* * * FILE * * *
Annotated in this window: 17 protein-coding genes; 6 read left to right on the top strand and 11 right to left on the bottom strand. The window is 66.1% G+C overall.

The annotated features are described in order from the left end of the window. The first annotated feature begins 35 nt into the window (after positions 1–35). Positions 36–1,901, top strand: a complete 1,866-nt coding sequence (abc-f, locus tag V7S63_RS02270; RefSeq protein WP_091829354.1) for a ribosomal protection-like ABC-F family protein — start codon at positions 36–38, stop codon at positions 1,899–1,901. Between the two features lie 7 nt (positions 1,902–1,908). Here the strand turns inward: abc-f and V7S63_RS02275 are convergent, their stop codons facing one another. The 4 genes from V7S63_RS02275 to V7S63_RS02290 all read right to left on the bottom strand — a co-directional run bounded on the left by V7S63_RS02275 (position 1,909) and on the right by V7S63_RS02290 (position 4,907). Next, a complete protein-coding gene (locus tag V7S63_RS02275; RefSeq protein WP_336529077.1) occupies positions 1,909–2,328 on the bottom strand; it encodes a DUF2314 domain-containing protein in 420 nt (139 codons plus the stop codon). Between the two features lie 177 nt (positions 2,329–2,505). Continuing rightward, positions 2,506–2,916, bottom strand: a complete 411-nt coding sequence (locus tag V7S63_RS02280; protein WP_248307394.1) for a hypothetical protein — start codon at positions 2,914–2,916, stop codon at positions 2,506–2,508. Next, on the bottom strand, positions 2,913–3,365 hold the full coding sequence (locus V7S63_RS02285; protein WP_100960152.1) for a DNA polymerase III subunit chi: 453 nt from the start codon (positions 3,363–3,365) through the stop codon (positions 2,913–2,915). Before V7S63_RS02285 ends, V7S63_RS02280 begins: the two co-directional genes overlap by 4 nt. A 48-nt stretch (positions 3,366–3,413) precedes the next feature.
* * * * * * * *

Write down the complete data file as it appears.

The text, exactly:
Annotated in this window: 17 protein-coding genes; 6 read left to right on the top strand and 11 right to left on the bottom strand. The window is 66.1% G+C overall.

The annotated features are described in order from the left end of the window. The first annotated feature begins 35 nt into the window (after positions 1–35). Positions 36–1,901, top strand: a complete 1,866-nt coding sequence (abc-f, locus tag V7S63_RS02270; RefSeq protein WP_091829354.1) for a ribosomal protection-like ABC-F family protein — start codon at positions 36–38, stop codon at positions 1,899–1,901. Between the two features lie 7 nt (positions 1,902–1,908). Here the strand turns inward: abc-f and V7S63_RS02275 are convergent, their stop codons facing one another. The 4 genes from V7S63_RS02275 to V7S63_RS02290 all read right to left on the bottom strand — a co-directional run bounded on the left by V7S63_RS02275 (position 1,909) and on the right by V7S63_RS02290 (position 4,907). Next, a complete protein-coding gene (locus tag V7S63_RS02275; RefSeq protein WP_336529077.1) occupies positions 1,909–2,328 on the bottom strand; it encodes a DUF2314 domain-containing protein in 420 nt (139 codons plus the stop codon). Between the two features lie 177 nt (positions 2,329–2,505). Continuing rightward, positions 2,506–2,916, bottom strand: a complete 411-nt coding sequence (locus tag V7S63_RS02280; protein WP_248307394.1) for a hypothetical protein — start codon at positions 2,914–2,916, stop codon at positions 2,506–2,508. Next, on the bottom strand, positions 2,913–3,365 hold the full coding sequence (locus V7S63_RS02285; protein WP_100960152.1) for a DNA polymerase III subunit chi: 453 nt from the start codon (positions 3,363–3,365) through the stop codon (positions 2,913–2,915). Before V7S63_RS02285 ends, V7S63_RS02280 begins: the two co-directional genes overlap by 4 nt. A 48-nt stretch (positions 3,366–3,413) precedes the next feature.